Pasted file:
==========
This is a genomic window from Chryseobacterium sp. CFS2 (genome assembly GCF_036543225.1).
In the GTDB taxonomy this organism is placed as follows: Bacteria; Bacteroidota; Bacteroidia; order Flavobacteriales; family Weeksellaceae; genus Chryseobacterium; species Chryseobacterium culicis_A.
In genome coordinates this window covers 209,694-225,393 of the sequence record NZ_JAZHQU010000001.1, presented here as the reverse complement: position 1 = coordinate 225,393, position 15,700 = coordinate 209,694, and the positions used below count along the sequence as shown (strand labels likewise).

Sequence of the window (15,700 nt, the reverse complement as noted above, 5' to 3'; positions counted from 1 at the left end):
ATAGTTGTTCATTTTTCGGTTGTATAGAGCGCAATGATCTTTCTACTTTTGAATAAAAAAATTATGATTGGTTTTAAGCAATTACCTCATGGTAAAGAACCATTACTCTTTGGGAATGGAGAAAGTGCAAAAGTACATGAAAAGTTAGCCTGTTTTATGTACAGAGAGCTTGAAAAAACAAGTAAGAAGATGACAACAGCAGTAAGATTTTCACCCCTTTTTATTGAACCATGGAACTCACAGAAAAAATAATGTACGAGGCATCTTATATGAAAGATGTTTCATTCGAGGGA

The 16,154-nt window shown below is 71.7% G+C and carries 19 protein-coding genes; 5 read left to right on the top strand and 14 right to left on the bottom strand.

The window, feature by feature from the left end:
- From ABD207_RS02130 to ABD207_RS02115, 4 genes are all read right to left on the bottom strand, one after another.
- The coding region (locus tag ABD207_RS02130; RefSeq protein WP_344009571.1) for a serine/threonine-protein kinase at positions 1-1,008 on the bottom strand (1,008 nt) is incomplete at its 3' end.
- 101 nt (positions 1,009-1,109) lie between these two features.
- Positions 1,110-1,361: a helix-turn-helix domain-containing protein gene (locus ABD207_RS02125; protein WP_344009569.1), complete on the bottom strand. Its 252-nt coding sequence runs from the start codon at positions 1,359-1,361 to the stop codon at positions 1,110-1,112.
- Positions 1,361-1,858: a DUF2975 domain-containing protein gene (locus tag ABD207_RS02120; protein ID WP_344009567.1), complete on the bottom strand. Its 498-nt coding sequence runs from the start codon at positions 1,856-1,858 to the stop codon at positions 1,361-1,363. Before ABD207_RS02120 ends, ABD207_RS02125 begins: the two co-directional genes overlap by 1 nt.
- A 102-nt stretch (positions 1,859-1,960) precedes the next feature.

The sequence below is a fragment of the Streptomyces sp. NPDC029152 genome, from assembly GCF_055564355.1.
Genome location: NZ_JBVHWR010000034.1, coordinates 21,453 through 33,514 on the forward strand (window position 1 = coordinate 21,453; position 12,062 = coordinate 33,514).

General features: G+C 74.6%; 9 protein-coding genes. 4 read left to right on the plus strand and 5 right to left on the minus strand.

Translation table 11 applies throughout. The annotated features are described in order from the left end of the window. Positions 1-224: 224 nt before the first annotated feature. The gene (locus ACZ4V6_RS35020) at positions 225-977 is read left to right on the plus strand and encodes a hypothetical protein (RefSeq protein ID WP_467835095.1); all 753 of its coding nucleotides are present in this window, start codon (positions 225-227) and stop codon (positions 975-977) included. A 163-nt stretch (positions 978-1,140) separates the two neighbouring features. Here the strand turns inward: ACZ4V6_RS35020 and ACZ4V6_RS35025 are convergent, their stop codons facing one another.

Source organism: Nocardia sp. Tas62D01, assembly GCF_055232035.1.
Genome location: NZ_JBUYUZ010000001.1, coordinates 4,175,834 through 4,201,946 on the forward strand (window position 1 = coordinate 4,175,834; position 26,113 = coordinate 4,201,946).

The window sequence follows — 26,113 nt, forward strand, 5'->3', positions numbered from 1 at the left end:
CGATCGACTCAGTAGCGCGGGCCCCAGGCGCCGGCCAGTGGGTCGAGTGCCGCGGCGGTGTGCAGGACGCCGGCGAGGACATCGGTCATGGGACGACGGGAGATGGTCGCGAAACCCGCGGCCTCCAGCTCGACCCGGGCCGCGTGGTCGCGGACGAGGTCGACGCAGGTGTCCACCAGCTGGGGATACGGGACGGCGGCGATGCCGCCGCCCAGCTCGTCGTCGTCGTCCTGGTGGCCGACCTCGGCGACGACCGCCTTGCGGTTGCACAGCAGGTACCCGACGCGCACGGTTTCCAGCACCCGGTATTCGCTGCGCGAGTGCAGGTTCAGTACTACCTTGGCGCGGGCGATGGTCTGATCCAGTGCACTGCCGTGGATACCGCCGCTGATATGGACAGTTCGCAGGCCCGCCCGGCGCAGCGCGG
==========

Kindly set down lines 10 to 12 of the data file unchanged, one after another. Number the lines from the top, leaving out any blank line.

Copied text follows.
- 101 nt (positions 1,009-1,109) lie between these two features.
- Positions 1,110-1,361: a helix-turn-helix domain-containing protein gene (locus ABD207_RS02125; protein WP_344009569.1), complete on the bottom strand. Its 252-nt coding sequence runs from the start codon at positions 1,359-1,361 to the stop codon at positions 1,110-1,112.
- Positions 1,361-1,858: a DUF2975 domain-containing protein gene (locus tag ABD207_RS02120; protein ID WP_344009567.1), complete on the bottom strand. Its 498-nt coding sequence runs from the start codon at positions 1,856-1,858 to the stop codon at positions 1,361-1,363. Before ABD207_RS02120 ends, ABD207_RS02125 begins: the two co-directional genes overlap by 1 nt.